Joint Employer Rule must be withdrawn or overturned

By U.S. Rep. Scott Fitzgerald (R)

In a regulatory development set to drasti-cally change the environment for small businesses in America, the National Labor Relations Board (NLRB) will implement a new rule on February 26, 2024, that gives unions and workers the authority to attribute alleged labor violations to multiple employers, even in the absence of direct workforce control.

In stark opposition to the current framework, the rule extends the ‘joint employer’ definition to include businesses with indirect control over employment terms and conditions. This implies that a business may be held responsible for labor violations committed by its contractors, franchisees, or affiliated entities. To ensure future prosperity for workers and business owners, this harmful rule must be withdrawn or overturned.

U.S. Rep. Scott Fitzgerald (R)
U.S. Rep. Scott Fitzgerald (R)

To ensure future prosperity for workers and business owners, this harmful rule must be withdrawn or overturned.

For small businesses, particularly those en-gaged in franchising, contracting, or complex supply chains, the NLRB’s forthcoming rule also likely introduces legal difficulties. Small businesses may find themselves held ac-countable for the labor practices of unrelated employers, such as a franchisee facing legal actions for the actions of the franchisor or a contractor involved in labor disputes with a subcontractor. This monumental shift exposes small businesses to potential litigation, regulatory challenges, and the prospect of increased unionization, amplifying the costs associated with conducting business.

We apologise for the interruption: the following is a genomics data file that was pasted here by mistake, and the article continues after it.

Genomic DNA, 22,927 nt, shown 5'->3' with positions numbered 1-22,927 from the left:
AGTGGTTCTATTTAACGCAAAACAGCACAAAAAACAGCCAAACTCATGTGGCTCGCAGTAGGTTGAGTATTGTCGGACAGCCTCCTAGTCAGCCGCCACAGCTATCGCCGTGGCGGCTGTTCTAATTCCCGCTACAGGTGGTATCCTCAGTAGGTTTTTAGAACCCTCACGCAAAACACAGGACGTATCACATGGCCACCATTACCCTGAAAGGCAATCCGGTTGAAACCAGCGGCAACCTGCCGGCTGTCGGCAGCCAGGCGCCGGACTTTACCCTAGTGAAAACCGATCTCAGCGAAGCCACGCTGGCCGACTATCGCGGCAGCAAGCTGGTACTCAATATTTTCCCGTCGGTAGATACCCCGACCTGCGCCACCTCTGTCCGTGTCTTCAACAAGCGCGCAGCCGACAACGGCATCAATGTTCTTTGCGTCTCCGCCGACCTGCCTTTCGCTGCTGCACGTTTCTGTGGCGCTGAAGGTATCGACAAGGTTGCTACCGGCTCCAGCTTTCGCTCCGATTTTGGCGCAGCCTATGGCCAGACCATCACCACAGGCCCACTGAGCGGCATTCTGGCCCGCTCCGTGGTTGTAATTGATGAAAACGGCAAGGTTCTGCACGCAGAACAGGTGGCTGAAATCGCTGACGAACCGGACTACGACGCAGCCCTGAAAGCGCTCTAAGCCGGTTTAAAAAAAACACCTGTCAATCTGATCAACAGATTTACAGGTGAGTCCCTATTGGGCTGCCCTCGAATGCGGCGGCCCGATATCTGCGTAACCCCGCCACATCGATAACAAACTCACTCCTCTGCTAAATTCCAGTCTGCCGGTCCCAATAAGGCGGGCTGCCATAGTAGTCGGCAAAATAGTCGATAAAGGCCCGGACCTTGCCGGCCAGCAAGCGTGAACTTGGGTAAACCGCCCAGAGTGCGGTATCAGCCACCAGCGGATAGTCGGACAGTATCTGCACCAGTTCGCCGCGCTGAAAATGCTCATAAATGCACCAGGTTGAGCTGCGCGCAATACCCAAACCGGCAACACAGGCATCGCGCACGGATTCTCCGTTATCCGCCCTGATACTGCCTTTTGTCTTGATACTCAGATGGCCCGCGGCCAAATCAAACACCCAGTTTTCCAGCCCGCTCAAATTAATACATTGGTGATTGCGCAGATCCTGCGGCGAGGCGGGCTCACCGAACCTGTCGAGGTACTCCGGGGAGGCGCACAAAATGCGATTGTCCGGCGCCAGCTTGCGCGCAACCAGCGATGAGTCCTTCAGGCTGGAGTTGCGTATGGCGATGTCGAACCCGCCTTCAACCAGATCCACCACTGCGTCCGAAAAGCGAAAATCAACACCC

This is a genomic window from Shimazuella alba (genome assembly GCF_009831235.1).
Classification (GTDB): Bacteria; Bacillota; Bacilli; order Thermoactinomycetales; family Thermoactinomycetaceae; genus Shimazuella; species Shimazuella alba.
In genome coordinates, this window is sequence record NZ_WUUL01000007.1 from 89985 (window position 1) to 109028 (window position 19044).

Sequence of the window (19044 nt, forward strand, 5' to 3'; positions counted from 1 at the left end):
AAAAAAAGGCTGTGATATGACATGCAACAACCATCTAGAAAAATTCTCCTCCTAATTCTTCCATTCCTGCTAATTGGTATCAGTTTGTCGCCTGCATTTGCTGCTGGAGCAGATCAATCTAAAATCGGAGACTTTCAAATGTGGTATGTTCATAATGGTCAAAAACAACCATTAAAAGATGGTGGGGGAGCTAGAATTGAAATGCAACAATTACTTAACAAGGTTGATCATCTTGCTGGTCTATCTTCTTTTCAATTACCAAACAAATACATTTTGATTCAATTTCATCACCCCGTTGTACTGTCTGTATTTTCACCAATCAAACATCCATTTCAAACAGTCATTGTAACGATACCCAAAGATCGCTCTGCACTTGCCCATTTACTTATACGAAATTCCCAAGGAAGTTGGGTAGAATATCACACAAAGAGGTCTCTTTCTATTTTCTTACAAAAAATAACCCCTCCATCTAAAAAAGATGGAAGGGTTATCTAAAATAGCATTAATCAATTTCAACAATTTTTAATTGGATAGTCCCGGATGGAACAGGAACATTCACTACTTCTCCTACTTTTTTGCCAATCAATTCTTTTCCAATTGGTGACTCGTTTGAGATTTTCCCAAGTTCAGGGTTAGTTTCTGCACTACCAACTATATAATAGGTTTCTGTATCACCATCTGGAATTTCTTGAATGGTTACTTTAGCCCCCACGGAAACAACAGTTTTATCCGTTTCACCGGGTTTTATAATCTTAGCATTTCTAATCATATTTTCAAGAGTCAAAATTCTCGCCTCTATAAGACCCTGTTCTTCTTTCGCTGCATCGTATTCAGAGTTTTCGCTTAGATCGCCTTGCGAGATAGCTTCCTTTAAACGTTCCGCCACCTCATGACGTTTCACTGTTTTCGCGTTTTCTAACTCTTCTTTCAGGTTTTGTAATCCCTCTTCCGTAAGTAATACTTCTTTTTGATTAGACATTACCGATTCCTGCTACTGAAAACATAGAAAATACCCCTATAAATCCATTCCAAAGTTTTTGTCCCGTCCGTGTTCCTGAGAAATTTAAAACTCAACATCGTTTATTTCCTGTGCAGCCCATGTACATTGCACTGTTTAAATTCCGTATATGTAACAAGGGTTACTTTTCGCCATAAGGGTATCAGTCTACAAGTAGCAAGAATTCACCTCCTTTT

Beyond legal ramifications, the NLRB’s decision poses additional consequences for the employment landscape. Workers may lose flexibility enjoyed in independent contractor or franchise arrangements. Higher taxes, fees, and paycheck deductions may loom on the horizon, and the classification as joint em-ployees may eliminate their ability to negotiate directly with their primary employer, as unions step in to advocate on their behalf. The absence of a legal or economic foundation in the NLRB’s new rule speaks volumes. It contradicts the common law definition of an employer, which traditionally requires actual control over the workforce, rather than indirect influence. The rule also does not align with the realities of the modern economy, which relies on broad and dynamic business relationships to foster innovation and value creation. In essence, the rule has the potential to impede entrepreneurship, stifle competition, and slow growth, impacting both small businesses and workers.

One thing is clear: if the NLRB fails to change its approach in favor of implementing standards that support America’s small businesses, Congress must act to enact legislation that protects small businesses from the adverse effects of this regulatory shift. H.J. Res. 98, of which I am proud to be an original cosponsor, would do just that. This joint resolution, which would nullify the NLRB’s new rule and reinstate a traditional joint employer standard, was reported favorably out of the Education and Workforce Committee on December 12, 2023. It now awaits further consideration on the House floor. In addition, I joined more than sixty of my colleagues in Congress, including U.S. Sen. Ron Johnson (R), in sending a letter to NLRB Chairwoman Lauren McFerran urging the board not to move forward with its proposed rule.

Small businesses are the driving forceof the American economy and deserve a measured and fair regulatory environment. Congress should act decisively and pass H.J. Res 98 to protect the rights and interests of small businesses and workers nationwide. I will work with my colleagues to ensure urgent action is taken to stop the potential harm to the economic vitality of our nation.

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